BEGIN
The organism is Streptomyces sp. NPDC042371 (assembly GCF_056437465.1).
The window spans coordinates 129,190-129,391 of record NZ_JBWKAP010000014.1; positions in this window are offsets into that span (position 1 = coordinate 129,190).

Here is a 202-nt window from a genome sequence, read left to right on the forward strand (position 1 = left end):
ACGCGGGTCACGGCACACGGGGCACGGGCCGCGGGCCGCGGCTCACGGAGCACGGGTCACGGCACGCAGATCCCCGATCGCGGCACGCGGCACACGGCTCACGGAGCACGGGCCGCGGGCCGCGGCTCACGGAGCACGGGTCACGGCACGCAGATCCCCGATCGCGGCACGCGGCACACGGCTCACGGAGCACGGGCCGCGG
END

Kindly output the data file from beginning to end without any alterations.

The organism is Streptomyces sp. NPDC042371 (assembly GCF_056437465.1).
The window spans coordinates 129,190-129,391 of record NZ_JBWKAP010000014.1; positions in this window are offsets into that span (position 1 = coordinate 129,190).

Here is a 202-nt window from a genome sequence, read left to right on the forward strand (position 1 = left end):
ACGCGGGTCACGGCACACGGGGCACGGGCCGCGGGCCGCGGCTCACGGAGCACGGGTCACGGCACGCAGATCCCCGATCGCGGCACGCGGCACACGGCTCACGGAGCACGGGCCGCGGGCCGCGGCTCACGGAGCACGGGTCACGGCACGCAGATCCCCGATCGCGGCACGCGGCACACGGCTCACGGAGCACGGGCCGCGG